JOPLIN, Mo. (KODE) – When the EF-5 tornado swept through Joplin in 2011, the focus at city hall changed in an instant.
It was “All Hands on Deck” in a search effort and a commitment to recover. Some of those programs even continue today.
“I heard the crack of glass breaking out of the windows around us. And then we started getting telephone calls,” says Gary Shaw, Joplin City Council.
Shaw quickly learned his city had sustained serious tornado damage.
It wasn’t long before he got a firsthand view of just how bad it was during a ride along the path of destruction with a Joplin police officer.
“And I thought I was in another world. I mean I thought I was someplace else, it certainly wasn’t Joplin. And none of those landmarks that we knew,” says Shaw.
He knew there was a lot of work to be done, both for city leaders and city workers.
Emergency responders combing through the destruction for survivors and victims, plus a massive cleanup to get rid of nearly three million cubic yards of debris.
Shaw recalls, “It was amazing to watch the streets being cleared and the properties been cleared. Yeah, there were some challenges, you know.”
One of the issues was how to let tornado survivors the next step in the recovery and what help was available.
“Obviously, people did not have a TV, they didn’t have a house in some cases, they may not have a car to listen to a radio. So we needed to find ways to reach out to people,” says Lynn Onstot, Joplin City PIO.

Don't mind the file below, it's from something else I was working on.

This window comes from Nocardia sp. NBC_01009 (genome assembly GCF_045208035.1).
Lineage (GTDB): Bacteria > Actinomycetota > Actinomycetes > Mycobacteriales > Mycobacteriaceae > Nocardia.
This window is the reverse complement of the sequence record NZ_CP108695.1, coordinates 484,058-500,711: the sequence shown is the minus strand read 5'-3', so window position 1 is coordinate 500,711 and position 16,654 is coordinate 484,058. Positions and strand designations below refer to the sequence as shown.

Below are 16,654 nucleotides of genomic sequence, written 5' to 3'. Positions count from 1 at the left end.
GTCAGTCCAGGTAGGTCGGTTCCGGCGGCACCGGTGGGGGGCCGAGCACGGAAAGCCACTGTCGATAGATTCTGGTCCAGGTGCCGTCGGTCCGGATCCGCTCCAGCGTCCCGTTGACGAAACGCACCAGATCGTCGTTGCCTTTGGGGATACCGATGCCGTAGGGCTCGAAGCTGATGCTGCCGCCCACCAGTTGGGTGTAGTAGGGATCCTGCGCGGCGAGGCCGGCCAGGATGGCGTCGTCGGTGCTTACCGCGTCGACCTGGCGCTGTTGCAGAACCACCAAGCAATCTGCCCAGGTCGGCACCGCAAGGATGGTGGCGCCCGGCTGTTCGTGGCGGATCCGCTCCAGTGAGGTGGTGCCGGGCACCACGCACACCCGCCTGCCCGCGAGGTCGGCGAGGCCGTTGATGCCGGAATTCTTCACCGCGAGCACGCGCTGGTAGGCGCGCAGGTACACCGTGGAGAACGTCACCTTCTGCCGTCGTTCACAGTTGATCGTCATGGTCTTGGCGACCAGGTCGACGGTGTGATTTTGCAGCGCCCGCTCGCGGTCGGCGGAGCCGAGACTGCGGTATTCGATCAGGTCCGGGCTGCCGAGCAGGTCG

An emergency operations center was the headquarters for all the decision making.
They had staged mock disasters in the past, so there was a game plan, but the sheer magnitude of the destruction caused unforeseen issues.
“We didn’t have enough phone lines; we didn’t have enough computers, you know our IT department kicked into gear,” says Onstot.
It wasn’t always what to do, but sometimes what not to do: like a circus volunteering elephants for the cleanup.
Onstot says, “So my news release said you know circus animals are not condoned to do debris removal, even though they’re offered and we appreciate everybody’s help. Just was not a good idea.”
Finding shelter for homeless survivors was crucial, both in the short term and more permanent sites.
City workers coordinated with FEMA to install 586 temporary housing units just weeks after the storm.
“It was an area where there was a bunch of motorhomes set in place and people could stay there,” says Shaw.
New construction also went under the microscope, with the city looking was strategies to reinforce future homes and businesses.
That included requiring hurricane clips to keep the roof on a structure in high winds.
Councilman Shaw says, “There was importance in making sure we had things like those clips.”
There were also much bigger decisions to make, with $158 million in federal disaster grants leading to a new library, Joplin Senior Center, 20th Street overpass, and significant infrastructure upgrades.
“And our pipes are all worn out. A lot of our streets and things we’re wearing one so we end up with a third of our city being rebuilt, you know, and with help from money that we wouldn’t have had ourselves, you know,” says Shaw.
Ten years later, Shaw still mourns the 161 lives lost to the storm, but sees a bright future ahead for Joplin.
He says, “We have a great city, and you know I made a statement several times lately that I believe Joplin’s greatest days are ahead of us.”